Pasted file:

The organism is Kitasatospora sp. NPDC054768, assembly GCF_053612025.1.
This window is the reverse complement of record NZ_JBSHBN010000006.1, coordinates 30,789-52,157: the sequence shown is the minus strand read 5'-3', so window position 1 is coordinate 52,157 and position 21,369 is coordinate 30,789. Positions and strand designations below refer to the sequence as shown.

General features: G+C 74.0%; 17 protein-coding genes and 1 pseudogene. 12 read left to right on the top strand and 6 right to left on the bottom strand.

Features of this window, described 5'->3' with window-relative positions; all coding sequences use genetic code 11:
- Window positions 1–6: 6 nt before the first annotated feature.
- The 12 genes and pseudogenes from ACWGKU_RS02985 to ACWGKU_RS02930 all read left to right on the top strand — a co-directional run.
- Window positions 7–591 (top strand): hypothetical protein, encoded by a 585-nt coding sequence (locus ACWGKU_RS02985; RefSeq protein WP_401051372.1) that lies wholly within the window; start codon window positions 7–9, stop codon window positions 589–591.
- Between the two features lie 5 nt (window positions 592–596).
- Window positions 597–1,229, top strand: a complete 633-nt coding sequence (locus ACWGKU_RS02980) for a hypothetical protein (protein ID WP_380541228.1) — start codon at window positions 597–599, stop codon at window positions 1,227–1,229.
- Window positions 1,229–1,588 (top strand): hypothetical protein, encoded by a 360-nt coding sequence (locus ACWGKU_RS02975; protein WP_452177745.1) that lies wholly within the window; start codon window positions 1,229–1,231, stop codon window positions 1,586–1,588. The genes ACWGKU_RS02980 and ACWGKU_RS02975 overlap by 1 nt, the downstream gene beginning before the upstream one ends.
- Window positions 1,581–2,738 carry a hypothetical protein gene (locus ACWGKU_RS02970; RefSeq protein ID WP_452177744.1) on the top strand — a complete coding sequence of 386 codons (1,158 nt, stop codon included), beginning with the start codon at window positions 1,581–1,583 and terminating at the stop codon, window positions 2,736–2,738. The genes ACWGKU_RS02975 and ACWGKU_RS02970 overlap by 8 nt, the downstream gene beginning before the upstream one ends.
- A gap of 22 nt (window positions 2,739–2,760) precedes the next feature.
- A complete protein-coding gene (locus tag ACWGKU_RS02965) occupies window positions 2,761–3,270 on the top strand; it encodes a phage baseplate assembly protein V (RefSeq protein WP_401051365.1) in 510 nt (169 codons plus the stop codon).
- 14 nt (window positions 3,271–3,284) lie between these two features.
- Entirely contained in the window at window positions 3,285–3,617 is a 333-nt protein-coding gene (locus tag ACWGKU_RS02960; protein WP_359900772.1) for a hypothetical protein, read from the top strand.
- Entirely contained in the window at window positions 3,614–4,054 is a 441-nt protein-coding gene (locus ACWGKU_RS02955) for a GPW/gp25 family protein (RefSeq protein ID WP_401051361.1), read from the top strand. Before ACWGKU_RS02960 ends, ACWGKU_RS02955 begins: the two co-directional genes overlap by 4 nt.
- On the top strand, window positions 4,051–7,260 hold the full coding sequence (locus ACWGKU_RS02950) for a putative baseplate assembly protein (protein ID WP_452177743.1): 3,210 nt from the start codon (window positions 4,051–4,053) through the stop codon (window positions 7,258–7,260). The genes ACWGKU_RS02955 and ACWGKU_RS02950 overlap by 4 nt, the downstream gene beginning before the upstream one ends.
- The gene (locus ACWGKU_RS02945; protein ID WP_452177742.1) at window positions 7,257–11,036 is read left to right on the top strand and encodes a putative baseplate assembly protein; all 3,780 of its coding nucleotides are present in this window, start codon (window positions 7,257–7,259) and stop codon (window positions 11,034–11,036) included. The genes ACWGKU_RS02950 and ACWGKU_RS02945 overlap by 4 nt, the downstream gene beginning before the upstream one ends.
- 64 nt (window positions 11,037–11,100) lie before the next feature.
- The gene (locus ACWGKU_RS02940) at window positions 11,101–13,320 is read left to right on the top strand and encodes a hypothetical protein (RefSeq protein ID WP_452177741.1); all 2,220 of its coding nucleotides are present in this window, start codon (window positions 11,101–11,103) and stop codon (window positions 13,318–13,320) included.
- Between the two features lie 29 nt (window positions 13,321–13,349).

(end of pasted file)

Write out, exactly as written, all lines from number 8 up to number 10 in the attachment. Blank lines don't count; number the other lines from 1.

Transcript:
- Between the two features lie 5 nt (window positions 592–596).
- Window positions 597–1,229, top strand: a complete 633-nt coding sequence (locus ACWGKU_RS02980) for a hypothetical protein (protein ID WP_380541228.1) — start codon at window positions 597–599, stop codon at window positions 1,227–1,229.
- Window positions 1,229–1,588 (top strand): hypothetical protein, encoded by a 360-nt coding sequence (locus ACWGKU_RS02975; protein WP_452177745.1) that lies wholly within the window; start codon window positions 1,229–1,231, stop codon window positions 1,586–1,588. The genes ACWGKU_RS02980 and ACWGKU_RS02975 overlap by 1 nt, the downstream gene beginning before the upstream one ends.